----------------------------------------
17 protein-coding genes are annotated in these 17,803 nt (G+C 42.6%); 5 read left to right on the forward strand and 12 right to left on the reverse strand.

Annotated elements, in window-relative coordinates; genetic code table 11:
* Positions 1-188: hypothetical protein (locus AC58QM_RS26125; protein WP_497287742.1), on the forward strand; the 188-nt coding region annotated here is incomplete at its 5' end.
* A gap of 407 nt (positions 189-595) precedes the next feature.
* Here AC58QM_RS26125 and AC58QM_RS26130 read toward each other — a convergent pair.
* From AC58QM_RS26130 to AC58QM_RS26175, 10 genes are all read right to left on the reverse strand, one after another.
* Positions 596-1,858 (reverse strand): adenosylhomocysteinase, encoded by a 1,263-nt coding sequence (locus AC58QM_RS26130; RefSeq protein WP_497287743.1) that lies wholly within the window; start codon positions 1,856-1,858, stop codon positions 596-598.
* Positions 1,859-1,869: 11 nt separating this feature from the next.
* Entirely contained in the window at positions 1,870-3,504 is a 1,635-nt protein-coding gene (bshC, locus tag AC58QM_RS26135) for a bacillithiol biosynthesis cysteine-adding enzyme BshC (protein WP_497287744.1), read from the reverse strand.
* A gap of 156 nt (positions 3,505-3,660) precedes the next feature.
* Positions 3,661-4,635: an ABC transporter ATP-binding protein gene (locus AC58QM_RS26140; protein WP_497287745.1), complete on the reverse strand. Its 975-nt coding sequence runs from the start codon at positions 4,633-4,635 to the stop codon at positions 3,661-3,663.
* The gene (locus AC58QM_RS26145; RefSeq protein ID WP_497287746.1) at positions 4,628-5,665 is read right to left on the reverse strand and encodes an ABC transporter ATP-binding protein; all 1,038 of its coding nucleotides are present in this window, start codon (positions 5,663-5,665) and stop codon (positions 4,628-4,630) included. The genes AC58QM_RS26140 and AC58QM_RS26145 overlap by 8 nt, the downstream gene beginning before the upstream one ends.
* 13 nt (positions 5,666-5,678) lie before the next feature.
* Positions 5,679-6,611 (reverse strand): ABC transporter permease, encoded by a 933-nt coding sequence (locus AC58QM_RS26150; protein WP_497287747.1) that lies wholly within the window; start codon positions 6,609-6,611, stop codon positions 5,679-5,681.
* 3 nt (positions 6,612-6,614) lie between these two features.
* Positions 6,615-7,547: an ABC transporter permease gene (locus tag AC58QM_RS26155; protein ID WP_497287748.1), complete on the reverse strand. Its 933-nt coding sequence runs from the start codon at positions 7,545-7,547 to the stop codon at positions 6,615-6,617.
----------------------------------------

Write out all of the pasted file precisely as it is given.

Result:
17 protein-coding genes are annotated in these 17,803 nt (G+C 42.6%); 5 read left to right on the forward strand and 12 right to left on the reverse strand.

Annotated elements, in window-relative coordinates; genetic code table 11:
* Positions 1-188: hypothetical protein (locus AC58QM_RS26125; protein WP_497287742.1), on the forward strand; the 188-nt coding region annotated here is incomplete at its 5' end.
* A gap of 407 nt (positions 189-595) precedes the next feature.
* Here AC58QM_RS26125 and AC58QM_RS26130 read toward each other — a convergent pair.
* From AC58QM_RS26130 to AC58QM_RS26175, 10 genes are all read right to left on the reverse strand, one after another.
* Positions 596-1,858 (reverse strand): adenosylhomocysteinase, encoded by a 1,263-nt coding sequence (locus AC58QM_RS26130; RefSeq protein WP_497287743.1) that lies wholly within the window; start codon positions 1,856-1,858, stop codon positions 596-598.
* Positions 1,859-1,869: 11 nt separating this feature from the next.
* Entirely contained in the window at positions 1,870-3,504 is a 1,635-nt protein-coding gene (bshC, locus tag AC58QM_RS26135) for a bacillithiol biosynthesis cysteine-adding enzyme BshC (protein WP_497287744.1), read from the reverse strand.
* A gap of 156 nt (positions 3,505-3,660) precedes the next feature.
* Positions 3,661-4,635: an ABC transporter ATP-binding protein gene (locus AC58QM_RS26140; protein WP_497287745.1), complete on the reverse strand. Its 975-nt coding sequence runs from the start codon at positions 4,633-4,635 to the stop codon at positions 3,661-3,663.
* The gene (locus AC58QM_RS26145; RefSeq protein ID WP_497287746.1) at positions 4,628-5,665 is read right to left on the reverse strand and encodes an ABC transporter ATP-binding protein; all 1,038 of its coding nucleotides are present in this window, start codon (positions 5,663-5,665) and stop codon (positions 4,628-4,630) included. The genes AC58QM_RS26140 and AC58QM_RS26145 overlap by 8 nt, the downstream gene beginning before the upstream one ends.
* 13 nt (positions 5,666-5,678) lie before the next feature.
* Positions 5,679-6,611 (reverse strand): ABC transporter permease, encoded by a 933-nt coding sequence (locus AC58QM_RS26150; protein WP_497287747.1) that lies wholly within the window; start codon positions 6,609-6,611, stop codon positions 5,679-5,681.
* 3 nt (positions 6,612-6,614) lie between these two features.
* Positions 6,615-7,547: an ABC transporter permease gene (locus tag AC58QM_RS26155; protein ID WP_497287748.1), complete on the reverse strand. Its 933-nt coding sequence runs from the start codon at positions 7,545-7,547 to the stop codon at positions 6,615-6,617.